Davidson is the barometer that reveals Downing Street’s true intentions, writes Brian Monteith
The dominant issue in UK politics over the last few weeks has undoubtedly been the embarrassing degree to which the Conservative government has endured opposition and even parliamentary defeat over Chancellor George Osborne’s proposed cuts to Working Tax Credits.
There have been other issues of course – the muddle over the government’s attempts to renegotiate our relationship with the EU, the European migrant crisis that will not go away, the suspected terrorist bombing of the Russian tourist flight from Sharm-al-Sheikh being amongst the most prominent. Nevertheless, for all their importance, it has been the seeming injustice and scale of the Working Tax Credit cuts that have created the largest most persistent headlines.
All eyes are now looking towards the Chancellor’s autumn statement in a few weeks when he has the opportunity to amend or even abandon his proposals that are intended to find savings towards his deficit reduction plan. He has said he is in listening mode but no-one can be certain about the outcome, such is the scale of the savings he would be giving up.
In seeking to predict any government’s behaviour, it is usual in such circumstances to try and find some nuggets in the public speeches or off-the-record comments of a politician or his close associates.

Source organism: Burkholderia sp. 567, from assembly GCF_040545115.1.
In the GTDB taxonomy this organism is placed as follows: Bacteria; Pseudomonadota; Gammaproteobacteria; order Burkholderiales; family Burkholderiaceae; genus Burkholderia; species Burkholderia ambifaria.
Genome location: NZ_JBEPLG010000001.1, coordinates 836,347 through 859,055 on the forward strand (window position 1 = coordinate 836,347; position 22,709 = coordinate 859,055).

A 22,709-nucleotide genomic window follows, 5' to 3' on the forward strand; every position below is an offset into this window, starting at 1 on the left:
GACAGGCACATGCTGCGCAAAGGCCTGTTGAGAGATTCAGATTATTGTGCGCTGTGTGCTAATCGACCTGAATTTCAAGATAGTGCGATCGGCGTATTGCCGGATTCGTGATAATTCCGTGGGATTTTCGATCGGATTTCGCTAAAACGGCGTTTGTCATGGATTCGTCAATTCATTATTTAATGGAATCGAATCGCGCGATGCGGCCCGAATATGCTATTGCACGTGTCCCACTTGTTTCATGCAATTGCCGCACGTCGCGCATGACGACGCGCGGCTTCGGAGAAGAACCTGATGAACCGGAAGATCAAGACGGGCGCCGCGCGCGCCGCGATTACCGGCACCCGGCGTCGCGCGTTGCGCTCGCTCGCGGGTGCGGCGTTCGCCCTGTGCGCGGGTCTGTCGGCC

I suggest there is a new barometer available for Downing Street decisions which might directly influence the politics of Scotland. That barometer comes in the shape of the Scottish Conservative leader, Ruth Davidson.
The Scottish Tory leader has shown herself over the years to be nothing other than a Cameron loyalist. This should come as no surprise, as she is generally held to have been given every encouragement by Cameron’s apparatchiks to stand for leader, especially once it became clear that Murdo Fraser could win the leadership. Such an outcome offered the prospect of a new (or newish) party that Cameron or his lieutenants could not influence.
Davidson’s loyalty to Cameron has not necessarily caused her a great deal of difficulty, such has been his relative popularity in Scotland compared to that of Ed Miliband. Although the general election result in Scotland was bitterly disappointing for the Scots Tories, so long as Ruth Davidson gave a good account of herself it would not be her neck on the block. Not unexpectedly, she delivered a robust campaign and was thus spared the question of resignation that faced Jim Murphy.
So when Ruth Davidson does take a different line from David Cameron – as she has over Working Tax Credit cuts – it is so rare that it is worth considering what might be behind such a deviation from the norm – and if all is as it seems.
We should start from the first principle that Ruth Davidson has called upon the Chancellor to reconsider his proposals for cutting Working Tax Credits because she genuinely believes he is planning to go too far too fast. Not all politicians cravenly follow votes, well, at least not all of the time. The fact that there is next year’s Holyrood elections to consider may just be a coincidence.